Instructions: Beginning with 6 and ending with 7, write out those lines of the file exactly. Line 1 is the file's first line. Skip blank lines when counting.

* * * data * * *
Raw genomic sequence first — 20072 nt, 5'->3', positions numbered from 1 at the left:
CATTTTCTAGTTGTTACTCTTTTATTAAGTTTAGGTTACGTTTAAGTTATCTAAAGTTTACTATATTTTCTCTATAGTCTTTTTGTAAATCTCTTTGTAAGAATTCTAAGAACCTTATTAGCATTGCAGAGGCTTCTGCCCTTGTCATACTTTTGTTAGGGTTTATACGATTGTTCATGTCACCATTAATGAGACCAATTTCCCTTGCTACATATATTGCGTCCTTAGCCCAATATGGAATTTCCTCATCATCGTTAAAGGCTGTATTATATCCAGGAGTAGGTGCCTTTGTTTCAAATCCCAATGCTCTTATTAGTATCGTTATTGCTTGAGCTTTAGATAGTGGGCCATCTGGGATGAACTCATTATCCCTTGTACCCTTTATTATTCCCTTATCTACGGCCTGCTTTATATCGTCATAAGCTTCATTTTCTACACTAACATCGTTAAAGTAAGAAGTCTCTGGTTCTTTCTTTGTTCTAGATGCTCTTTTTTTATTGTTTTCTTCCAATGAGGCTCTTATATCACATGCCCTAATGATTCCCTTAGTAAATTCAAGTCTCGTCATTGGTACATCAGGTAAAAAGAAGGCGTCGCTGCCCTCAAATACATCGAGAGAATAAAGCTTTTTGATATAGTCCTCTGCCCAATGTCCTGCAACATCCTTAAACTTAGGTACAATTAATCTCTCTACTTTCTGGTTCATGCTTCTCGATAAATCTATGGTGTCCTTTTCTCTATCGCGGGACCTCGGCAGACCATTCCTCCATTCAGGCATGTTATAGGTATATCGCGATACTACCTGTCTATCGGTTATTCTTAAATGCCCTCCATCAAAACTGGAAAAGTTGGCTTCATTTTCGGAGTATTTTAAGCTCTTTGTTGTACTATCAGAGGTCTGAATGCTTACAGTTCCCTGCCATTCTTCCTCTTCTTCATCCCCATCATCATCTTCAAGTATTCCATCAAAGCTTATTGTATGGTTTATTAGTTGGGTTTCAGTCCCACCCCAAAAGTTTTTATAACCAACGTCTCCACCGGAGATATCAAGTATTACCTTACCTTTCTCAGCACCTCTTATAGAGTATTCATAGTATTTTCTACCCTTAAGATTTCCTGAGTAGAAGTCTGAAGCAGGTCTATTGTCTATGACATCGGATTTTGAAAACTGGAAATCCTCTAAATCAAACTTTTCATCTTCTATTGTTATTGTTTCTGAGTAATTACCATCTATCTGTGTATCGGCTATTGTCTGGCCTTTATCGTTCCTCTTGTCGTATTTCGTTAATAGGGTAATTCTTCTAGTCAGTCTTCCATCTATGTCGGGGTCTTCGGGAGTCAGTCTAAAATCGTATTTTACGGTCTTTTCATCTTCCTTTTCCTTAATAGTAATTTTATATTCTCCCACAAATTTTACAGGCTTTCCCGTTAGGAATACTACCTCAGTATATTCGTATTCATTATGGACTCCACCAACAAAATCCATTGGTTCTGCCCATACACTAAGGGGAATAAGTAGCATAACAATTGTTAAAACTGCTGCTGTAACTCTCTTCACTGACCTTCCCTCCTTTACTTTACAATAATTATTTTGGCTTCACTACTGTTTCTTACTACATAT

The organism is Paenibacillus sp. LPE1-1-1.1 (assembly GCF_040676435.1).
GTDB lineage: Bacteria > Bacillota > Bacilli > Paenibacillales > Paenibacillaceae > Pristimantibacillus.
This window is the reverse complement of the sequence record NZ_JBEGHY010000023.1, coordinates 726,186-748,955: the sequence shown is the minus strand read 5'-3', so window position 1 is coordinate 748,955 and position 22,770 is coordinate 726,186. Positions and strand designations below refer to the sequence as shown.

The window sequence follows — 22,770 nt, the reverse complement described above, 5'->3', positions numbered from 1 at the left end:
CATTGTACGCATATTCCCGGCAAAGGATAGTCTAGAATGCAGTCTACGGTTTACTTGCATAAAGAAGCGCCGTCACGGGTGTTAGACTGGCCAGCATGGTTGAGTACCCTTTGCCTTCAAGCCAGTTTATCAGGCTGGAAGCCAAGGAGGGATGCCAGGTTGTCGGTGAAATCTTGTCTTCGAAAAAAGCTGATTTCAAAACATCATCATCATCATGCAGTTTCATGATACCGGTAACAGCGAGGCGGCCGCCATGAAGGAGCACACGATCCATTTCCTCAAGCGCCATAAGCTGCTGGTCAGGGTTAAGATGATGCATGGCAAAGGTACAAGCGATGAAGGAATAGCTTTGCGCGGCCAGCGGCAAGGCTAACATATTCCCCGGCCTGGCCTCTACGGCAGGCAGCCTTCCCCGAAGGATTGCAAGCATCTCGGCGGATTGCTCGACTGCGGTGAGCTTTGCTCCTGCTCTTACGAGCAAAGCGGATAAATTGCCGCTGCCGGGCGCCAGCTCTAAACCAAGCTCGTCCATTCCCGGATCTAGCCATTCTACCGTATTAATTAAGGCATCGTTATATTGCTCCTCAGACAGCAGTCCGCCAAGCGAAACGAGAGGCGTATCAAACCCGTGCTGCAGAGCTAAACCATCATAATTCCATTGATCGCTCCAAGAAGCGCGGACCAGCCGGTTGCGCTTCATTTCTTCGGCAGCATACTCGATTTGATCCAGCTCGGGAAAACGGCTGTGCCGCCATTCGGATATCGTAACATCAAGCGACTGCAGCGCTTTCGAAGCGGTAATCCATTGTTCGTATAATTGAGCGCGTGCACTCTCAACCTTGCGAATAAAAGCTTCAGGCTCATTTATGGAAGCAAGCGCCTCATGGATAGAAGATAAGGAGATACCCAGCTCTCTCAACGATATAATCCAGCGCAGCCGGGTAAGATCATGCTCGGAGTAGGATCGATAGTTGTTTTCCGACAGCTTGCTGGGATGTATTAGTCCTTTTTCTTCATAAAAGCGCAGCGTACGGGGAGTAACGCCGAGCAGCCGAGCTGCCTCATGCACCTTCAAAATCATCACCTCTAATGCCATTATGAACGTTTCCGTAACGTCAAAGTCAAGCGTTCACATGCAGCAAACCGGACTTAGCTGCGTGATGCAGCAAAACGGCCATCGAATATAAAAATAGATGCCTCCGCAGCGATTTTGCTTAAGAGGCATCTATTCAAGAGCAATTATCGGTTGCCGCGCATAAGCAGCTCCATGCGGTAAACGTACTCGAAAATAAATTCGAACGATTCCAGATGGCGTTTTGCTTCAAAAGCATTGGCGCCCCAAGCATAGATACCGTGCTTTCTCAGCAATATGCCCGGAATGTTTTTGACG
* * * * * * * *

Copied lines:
The window sequence follows — 22,770 nt, the reverse complement described above, 5'->3', positions numbered from 1 at the left end:
CATTGTACGCATATTCCCGGCAAAGGATAGTCTAGAATGCAGTCTACGGTTTACTTGCATAAAGAAGCGCCGTCACGGGTGTTAGACTGGCCAGCATGGTTGAGTACCCTTTGCCTTCAAGCCAGTTTATCAGGCTGGAAGCCAAGGAGGGATGCCAGGTTGTCGGTGAAATCTTGTCTTCGAAAAAAGCTGATTTCAAAACATCATCATCATCATGCAGTTTCATGATACCGGTAACAGCGAGGCGGCCGCCATGAAGGAGCACACGATCCATTTCCTCAAGCGCCATAAGCTGCTGGTCAGGGTTAAGATGATGCATGGCAAAGGTACAAGCGATGAAGGAATAGCTTTGCGCGGCCAGCGGCAAGGCTAACATATTCCCCGGCCTGGCCTCTACGGCAGGCAGCCTTCCCCGAAGGATTGCAAGCATCTCGGCGGATTGCTCGACTGCGGTGAGCTTTGCTCCTGCTCTTACGAGCAAAGCGGATAAATTGCCGCTGCCGGGCGCCAGCTCTAAACCAAGCTCGTCCATTCCCGGATCTAGCCATTCTACCGTATTAATTAAGGCATCGTTATATTGCTCCTCAGACAGCAGTCCGCCAAGCGAAACGAGAGGCGTATCAAACCCGTGCTGCAGAGCTAAACCATCATAATTCCATTGATCGCTCCAAGAAGCGCGGACCAGCCGGTTGCGCTTCATTTCTTCGGCAGCATACTCGATTTGATCCAGCTCGGGAAAACGGCTGTGCCGCCATTCGGATATCGTAACATCAAGCGACTGCAGCGCTTTCGAAGCGGTAATCCATTGTTCGTATAATTGAGCGCGTGCACTCTCAACCTTGCGAATAAAAGCTTCAGGCTCATTTATGGAAGCAAGCGCCTCATGGATAGAAGATAAGGAGATACCCAGCTCTCTCAACGATATAATCCAGCGCAGCCGGGTAAGATCATGCTCGGAGTAGGATCGATAGTTGTTTTCCGACAGCTTGCTGGGATGTATTAGTCCTTTTTCTTCATAAAAGCGCAGCGTACGGGGAGTAACGCCGAGCAGCCGAGCTGCCTCATGCACCTTCAAAATCATCACCTCTAATGCCATTATGAACGTTTCCGTAACGTCAAAGTCAAGCGTTCACATGCAGCAAACCGGACTTAGCTGCGTGATGCAGCAAAACGGCCATCGAATATAAAAATAGATGCCTCCGCAGCGATTTTGCTTAAGAGGCATCTATTCAAGAGCAATTATCGGTTGCCGCGCATAAGCAGCTCCATGCGGTAAACGTACTCGAAAATAAATTCGAACGATTCCAGATGGCGTTTTGCTTCAAAAGCATTGGCGCCCCAAGCATAGATACCGTGCTTTCTCAGCAATATGCCCGGAATGTTTTTGACG